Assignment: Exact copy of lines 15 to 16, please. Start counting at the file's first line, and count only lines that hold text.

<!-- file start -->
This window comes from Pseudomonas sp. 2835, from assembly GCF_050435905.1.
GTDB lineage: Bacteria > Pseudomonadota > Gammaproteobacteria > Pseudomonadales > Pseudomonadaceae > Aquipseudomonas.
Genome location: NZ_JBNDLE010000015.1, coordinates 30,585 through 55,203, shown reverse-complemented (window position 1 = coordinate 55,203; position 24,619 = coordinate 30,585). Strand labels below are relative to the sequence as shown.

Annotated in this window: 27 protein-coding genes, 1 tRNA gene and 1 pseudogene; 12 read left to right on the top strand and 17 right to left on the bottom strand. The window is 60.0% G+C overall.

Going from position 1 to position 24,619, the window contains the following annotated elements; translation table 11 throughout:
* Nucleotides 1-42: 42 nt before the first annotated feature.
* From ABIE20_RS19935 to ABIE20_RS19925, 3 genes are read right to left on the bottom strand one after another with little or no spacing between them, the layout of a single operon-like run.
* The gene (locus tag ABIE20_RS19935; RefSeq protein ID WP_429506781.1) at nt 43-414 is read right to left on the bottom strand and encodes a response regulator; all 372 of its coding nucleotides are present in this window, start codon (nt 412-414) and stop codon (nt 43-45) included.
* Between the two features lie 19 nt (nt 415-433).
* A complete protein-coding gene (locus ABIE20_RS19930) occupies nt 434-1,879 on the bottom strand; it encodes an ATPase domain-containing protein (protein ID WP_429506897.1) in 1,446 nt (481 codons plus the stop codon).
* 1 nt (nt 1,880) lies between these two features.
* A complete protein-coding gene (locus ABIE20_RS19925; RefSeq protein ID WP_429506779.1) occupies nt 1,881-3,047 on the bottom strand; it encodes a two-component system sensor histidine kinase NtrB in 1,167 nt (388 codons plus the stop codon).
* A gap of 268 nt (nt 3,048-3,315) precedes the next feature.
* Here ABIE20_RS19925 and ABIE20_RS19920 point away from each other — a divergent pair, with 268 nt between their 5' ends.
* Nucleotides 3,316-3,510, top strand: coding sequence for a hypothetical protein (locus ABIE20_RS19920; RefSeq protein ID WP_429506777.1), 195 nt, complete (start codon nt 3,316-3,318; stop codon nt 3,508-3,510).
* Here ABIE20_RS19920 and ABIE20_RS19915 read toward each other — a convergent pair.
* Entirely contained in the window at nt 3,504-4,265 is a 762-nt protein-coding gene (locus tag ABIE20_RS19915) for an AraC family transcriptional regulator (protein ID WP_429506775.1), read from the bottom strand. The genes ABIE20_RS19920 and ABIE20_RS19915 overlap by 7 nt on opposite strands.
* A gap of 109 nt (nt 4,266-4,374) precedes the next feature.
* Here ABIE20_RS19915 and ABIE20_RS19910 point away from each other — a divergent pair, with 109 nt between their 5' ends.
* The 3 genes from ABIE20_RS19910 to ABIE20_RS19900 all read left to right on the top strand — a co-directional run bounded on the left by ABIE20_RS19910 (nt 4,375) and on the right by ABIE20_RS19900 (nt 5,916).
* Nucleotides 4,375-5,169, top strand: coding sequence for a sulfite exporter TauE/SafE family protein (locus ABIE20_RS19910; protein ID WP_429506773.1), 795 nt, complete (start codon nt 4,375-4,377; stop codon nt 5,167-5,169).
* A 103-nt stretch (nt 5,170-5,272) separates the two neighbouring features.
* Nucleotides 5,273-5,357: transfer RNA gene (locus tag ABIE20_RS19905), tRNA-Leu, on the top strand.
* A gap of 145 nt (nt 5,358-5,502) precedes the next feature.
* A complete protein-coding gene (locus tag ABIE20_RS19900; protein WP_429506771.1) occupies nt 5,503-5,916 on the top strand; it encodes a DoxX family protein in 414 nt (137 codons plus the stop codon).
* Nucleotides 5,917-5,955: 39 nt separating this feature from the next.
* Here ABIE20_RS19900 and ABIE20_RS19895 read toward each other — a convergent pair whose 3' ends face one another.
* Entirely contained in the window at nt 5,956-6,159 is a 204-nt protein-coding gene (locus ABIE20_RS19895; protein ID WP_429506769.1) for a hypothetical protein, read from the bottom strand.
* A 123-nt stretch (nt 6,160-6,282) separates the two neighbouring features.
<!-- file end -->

* Nucleotides 3,316-3,510, top strand: coding sequence for a hypothetical protein (locus ABIE20_RS19920; RefSeq protein ID WP_429506777.1), 195 nt, complete (start codon nt 3,316-3,318; stop codon nt 3,508-3,510).
* Here ABIE20_RS19920 and ABIE20_RS19915 read toward each other — a convergent pair.